President of Russia Vladimir Putin: Good afternoon.
Question: Could you tell us about your impressions, please. What did you see under water?
Vladimir Putin: You know, this is not the first time that I went under water, so my biggest impressions are not so much from the submersion but from the object we saw. I would say the impressions are vivid.
I would like to thank all those who are engaged in this excellent endeavour, who launched this programme and continues to pursue it – Bowing to the Ships of the Great Victory.
We have many sailors presumed to be missing not only here, in the Baltic Sea, but also in other waters. Almost half of the submarines that were lost in the Baltic Sea during the Great Patriotic War sank here as they passed through the minefields, making their way to the Baltic Sea for combat activities.
And today, on the eve of Navy Day, there is one crew less that was believed to be missing. And conversely, more people that all of us and their families rightly consider to have died for their Motherland.
This is vitally important. I will say what may seem a trivial thing: it is important not for the men who are here at the bottom of the Gulf of Finland; it is important for us, for the future generations.
Because everyone must be aware that Russia does not forget its heroes. It does not forget those who gave their lives for the freedom and security of our motherland, for you and me.
This is crucial work. I think it is very significant and symbolic, the ceremony we held for our submariners who died here, held on the eve of the Day of the Russian Navy.
Question: Did you manage to see anything?
Vladimir Putin: I did.
First, when we landed on the seafloor, a fairly large amount of silt floated up and the visibility was poor; however, later things settled down a little, and we circled around the submarine.
I would also like to thank the divers who worked there and installed the plaque.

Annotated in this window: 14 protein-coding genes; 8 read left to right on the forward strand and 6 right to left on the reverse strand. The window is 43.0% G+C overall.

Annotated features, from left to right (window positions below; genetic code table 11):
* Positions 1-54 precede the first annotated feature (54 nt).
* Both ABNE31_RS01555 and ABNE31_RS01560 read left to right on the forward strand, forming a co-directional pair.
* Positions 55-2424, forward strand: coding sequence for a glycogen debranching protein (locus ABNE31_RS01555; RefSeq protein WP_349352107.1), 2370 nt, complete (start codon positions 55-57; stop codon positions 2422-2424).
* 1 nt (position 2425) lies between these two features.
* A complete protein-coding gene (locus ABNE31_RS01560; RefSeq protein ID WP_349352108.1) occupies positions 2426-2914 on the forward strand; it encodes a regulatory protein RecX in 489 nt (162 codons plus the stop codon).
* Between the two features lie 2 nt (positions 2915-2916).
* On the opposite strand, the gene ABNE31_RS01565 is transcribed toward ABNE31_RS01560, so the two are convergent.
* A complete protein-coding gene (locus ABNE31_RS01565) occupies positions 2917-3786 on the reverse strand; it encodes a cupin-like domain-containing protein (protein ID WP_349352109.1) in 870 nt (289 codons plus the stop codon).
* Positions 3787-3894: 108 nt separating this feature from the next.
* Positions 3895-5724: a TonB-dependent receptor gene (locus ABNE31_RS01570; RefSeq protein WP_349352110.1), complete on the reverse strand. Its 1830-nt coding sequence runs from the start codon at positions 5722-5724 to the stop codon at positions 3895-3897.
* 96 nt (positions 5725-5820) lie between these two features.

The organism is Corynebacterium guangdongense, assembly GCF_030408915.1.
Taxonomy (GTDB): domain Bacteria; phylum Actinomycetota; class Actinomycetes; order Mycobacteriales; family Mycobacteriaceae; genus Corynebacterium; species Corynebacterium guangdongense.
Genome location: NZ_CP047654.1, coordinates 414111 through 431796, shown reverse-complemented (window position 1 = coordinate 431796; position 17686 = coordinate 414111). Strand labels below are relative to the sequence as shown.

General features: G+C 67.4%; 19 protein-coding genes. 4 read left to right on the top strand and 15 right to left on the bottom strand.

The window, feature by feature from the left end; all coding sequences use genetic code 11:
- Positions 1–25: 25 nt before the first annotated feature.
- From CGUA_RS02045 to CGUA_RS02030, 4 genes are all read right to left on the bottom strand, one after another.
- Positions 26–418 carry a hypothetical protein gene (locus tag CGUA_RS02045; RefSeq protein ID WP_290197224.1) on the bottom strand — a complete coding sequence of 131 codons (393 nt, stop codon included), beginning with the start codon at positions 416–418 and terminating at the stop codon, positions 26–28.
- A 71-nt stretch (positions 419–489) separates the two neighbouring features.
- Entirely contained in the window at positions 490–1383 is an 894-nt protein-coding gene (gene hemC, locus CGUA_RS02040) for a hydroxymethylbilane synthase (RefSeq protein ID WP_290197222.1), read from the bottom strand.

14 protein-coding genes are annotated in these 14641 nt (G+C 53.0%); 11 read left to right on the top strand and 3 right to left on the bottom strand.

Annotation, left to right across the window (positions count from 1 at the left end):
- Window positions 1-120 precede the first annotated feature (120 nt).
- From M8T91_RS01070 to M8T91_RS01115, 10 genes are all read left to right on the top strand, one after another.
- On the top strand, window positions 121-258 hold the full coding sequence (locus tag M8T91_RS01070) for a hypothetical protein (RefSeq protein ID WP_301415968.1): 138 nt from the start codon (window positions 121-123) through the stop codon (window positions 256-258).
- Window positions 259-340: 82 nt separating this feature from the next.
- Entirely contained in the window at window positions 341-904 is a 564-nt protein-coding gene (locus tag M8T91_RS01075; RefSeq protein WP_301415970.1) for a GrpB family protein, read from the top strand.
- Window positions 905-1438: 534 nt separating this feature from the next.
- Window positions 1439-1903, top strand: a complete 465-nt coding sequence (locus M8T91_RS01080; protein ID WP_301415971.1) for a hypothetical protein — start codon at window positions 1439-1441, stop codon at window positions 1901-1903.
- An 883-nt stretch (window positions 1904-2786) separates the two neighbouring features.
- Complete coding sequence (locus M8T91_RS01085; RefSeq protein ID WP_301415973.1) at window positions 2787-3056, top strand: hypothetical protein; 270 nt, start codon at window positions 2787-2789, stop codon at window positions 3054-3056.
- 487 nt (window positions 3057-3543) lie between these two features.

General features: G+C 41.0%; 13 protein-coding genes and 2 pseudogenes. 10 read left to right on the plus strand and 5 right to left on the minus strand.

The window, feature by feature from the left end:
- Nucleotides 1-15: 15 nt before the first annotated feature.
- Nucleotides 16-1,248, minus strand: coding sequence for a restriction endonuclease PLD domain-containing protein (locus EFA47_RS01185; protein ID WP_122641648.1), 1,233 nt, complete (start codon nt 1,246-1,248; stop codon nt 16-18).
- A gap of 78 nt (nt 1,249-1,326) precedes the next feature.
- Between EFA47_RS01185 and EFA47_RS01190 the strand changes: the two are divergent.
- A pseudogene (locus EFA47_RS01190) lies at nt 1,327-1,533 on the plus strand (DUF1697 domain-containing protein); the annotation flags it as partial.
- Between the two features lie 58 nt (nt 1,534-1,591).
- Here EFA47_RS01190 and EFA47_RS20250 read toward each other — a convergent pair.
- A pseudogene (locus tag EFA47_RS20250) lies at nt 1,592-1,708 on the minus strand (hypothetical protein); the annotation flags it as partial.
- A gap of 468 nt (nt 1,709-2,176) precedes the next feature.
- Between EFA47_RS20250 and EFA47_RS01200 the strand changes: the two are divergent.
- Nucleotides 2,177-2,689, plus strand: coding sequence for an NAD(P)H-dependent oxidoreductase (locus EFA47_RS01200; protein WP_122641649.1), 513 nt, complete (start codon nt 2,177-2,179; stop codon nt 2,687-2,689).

Question: Mr President, you like going up to the skies and down to the deep sea. Will you tell us what you lack on the earth, what is wrong here?
Vladimir Putin: There are many problems on the ground. To cut their numbers, we have to go high up and deep down. And I do that because our people work everywhere – in the air, underwater and underground. I think it is my duty to go where Russian citizens, specialists work, to see how they do it so as to have a better idea of the value of what many of those people dedicate their lives to.
Question: Did you steer the submersible or were you a passenger?
Vladimir Putin: I was a passenger.
Question: When you submerged in 2013, people said, “Mr President, the whole region must be studied, not just the Gogland area.” You said, “We will decide when we look into the results.”
Today you have the results. Are you satisfied?
Vladimir Putin: Yes, I am.
The people working here have already identified 17 objects, I think, among them a WWI submarine and several surface ships.
Of course, I have already said that it is one thing when people are believed to be missing in action, and it is a different matter when we know their names. And this is very important.
Question: Konstantin Bogdanov [head of the expedition Bowing to the Ships of the Great Victory] said that you had perfect knowledge of the mine situation during the Great Patriotic War. He even learned something new from you. Did you prepare in advance or did you know the situation in the sea as a St Petersburg resident?
Vladimir Putin: Of course, I knew, as I love reading and I love history. Besides, it is a known fact that I attend the [Immortal Regiment marches] with my father’s portrait, who performed his basic military service before the war as a submarine sailor.